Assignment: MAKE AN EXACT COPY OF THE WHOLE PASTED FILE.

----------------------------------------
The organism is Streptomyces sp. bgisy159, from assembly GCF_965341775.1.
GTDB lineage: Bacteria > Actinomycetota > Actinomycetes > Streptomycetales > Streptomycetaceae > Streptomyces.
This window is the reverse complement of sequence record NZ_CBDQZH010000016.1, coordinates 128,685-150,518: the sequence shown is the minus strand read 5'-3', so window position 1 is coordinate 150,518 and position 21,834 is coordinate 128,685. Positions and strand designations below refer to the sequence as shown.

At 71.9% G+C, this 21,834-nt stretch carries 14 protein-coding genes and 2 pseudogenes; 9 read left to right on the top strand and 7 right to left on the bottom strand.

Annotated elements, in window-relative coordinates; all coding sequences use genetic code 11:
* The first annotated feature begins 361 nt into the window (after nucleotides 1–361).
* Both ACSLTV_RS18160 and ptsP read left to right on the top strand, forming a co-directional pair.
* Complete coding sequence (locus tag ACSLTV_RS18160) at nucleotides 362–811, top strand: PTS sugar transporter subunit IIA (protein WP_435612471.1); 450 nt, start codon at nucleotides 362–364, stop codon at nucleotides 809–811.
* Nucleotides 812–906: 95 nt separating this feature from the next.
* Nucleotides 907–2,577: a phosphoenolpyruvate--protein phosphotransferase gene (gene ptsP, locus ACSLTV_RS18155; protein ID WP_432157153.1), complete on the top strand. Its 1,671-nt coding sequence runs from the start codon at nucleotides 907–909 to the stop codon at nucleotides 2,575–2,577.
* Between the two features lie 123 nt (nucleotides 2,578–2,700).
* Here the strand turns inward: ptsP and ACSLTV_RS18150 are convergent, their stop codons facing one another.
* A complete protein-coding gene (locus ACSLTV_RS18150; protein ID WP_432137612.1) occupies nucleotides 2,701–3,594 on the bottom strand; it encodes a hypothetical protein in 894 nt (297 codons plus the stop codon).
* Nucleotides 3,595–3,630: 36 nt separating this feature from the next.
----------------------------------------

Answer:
The organism is Streptomyces sp. bgisy159, from assembly GCF_965341775.1.
GTDB lineage: Bacteria > Actinomycetota > Actinomycetes > Streptomycetales > Streptomycetaceae > Streptomyces.
This window is the reverse complement of sequence record NZ_CBDQZH010000016.1, coordinates 128,685-150,518: the sequence shown is the minus strand read 5'-3', so window position 1 is coordinate 150,518 and position 21,834 is coordinate 128,685. Positions and strand designations below refer to the sequence as shown.

At 71.9% G+C, this 21,834-nt stretch carries 14 protein-coding genes and 2 pseudogenes; 9 read left to right on the top strand and 7 right to left on the bottom strand.

Annotated elements, in window-relative coordinates; all coding sequences use genetic code 11:
* The first annotated feature begins 361 nt into the window (after nucleotides 1–361).
* Both ACSLTV_RS18160 and ptsP read left to right on the top strand, forming a co-directional pair.
* Complete coding sequence (locus tag ACSLTV_RS18160) at nucleotides 362–811, top strand: PTS sugar transporter subunit IIA (protein WP_435612471.1); 450 nt, start codon at nucleotides 362–364, stop codon at nucleotides 809–811.
* Nucleotides 812–906: 95 nt separating this feature from the next.
* Nucleotides 907–2,577: a phosphoenolpyruvate--protein phosphotransferase gene (gene ptsP, locus ACSLTV_RS18155; protein ID WP_432157153.1), complete on the top strand. Its 1,671-nt coding sequence runs from the start codon at nucleotides 907–909 to the stop codon at nucleotides 2,575–2,577.
* Between the two features lie 123 nt (nucleotides 2,578–2,700).
* Here the strand turns inward: ptsP and ACSLTV_RS18150 are convergent, their stop codons facing one another.
* A complete protein-coding gene (locus ACSLTV_RS18150; protein ID WP_432137612.1) occupies nucleotides 2,701–3,594 on the bottom strand; it encodes a hypothetical protein in 894 nt (297 codons plus the stop codon).
* Nucleotides 3,595–3,630: 36 nt separating this feature from the next.